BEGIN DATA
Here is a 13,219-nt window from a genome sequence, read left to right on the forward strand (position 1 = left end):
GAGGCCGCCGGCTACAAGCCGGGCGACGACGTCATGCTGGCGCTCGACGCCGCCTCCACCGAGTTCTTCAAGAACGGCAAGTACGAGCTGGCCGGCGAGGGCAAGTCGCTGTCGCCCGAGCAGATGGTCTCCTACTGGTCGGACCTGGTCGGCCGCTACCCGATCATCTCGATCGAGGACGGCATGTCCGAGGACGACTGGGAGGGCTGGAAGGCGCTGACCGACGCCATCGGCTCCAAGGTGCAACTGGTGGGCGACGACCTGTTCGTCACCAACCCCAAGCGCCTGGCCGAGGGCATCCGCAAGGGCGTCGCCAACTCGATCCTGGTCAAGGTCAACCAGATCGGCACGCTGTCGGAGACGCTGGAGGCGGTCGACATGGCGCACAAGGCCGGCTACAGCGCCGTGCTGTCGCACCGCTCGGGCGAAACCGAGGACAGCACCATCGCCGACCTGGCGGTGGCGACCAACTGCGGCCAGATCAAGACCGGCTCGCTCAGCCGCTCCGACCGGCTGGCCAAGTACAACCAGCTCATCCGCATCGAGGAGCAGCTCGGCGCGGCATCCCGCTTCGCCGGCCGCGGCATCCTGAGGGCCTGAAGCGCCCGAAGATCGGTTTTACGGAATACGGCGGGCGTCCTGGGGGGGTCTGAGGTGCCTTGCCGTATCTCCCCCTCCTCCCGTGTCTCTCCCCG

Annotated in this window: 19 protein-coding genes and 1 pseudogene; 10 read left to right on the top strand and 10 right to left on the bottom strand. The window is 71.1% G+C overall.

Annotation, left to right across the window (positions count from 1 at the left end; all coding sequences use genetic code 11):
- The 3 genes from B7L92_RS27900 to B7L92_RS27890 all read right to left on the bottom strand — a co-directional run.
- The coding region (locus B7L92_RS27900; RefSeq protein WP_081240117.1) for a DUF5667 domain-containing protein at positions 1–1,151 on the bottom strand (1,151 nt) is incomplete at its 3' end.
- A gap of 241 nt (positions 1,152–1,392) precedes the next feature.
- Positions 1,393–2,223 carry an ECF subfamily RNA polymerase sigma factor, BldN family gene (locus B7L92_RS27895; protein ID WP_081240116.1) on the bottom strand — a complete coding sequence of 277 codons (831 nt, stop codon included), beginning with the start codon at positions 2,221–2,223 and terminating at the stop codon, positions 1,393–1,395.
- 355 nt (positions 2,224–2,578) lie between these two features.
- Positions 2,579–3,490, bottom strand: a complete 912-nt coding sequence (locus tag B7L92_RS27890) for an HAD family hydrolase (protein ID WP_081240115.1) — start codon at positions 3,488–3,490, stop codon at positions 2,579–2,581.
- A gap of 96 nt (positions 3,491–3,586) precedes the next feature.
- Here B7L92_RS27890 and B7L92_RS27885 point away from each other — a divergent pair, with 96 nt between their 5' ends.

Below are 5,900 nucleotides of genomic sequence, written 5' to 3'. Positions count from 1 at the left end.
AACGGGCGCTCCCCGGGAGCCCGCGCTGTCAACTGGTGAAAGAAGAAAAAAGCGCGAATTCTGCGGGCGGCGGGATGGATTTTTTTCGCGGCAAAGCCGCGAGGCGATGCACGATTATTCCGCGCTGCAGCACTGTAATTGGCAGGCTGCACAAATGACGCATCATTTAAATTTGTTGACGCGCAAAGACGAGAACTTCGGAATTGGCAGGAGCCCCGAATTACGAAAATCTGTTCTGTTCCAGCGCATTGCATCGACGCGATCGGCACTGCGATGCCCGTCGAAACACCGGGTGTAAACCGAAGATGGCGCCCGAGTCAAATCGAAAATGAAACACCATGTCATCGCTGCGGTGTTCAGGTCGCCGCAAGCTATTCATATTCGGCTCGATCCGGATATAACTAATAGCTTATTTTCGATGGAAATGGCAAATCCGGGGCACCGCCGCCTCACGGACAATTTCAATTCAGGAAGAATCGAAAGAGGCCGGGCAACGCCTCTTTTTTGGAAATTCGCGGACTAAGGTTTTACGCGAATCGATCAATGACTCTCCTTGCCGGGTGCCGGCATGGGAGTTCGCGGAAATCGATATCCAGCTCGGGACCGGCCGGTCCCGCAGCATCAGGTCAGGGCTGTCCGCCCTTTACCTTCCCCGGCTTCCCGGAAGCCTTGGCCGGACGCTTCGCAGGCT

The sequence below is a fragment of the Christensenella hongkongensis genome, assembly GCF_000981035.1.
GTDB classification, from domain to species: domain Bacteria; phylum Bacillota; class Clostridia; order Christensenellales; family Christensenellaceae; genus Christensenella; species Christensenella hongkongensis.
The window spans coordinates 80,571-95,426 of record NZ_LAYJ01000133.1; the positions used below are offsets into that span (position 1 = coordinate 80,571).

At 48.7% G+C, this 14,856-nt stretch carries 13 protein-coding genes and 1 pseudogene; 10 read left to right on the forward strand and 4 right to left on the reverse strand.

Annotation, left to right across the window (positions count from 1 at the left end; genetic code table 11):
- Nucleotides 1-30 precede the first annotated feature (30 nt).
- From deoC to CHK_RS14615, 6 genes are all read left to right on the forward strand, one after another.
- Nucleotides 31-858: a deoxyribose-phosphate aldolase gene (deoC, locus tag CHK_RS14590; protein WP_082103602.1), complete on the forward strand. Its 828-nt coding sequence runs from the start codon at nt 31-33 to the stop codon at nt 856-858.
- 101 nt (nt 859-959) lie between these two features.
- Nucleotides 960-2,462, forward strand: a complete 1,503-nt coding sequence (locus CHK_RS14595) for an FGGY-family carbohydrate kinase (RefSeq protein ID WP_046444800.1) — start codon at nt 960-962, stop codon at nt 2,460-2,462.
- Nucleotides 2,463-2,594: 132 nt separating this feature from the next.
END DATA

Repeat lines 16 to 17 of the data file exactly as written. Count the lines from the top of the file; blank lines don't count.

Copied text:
GTDB classification, from domain to species: domain Bacteria; phylum Bacillota; class Clostridia; order Christensenellales; family Christensenellaceae; genus Christensenella; species Christensenella hongkongensis.
The window spans coordinates 80,571-95,426 of record NZ_LAYJ01000133.1; the positions used below are offsets into that span (position 1 = coordinate 80,571).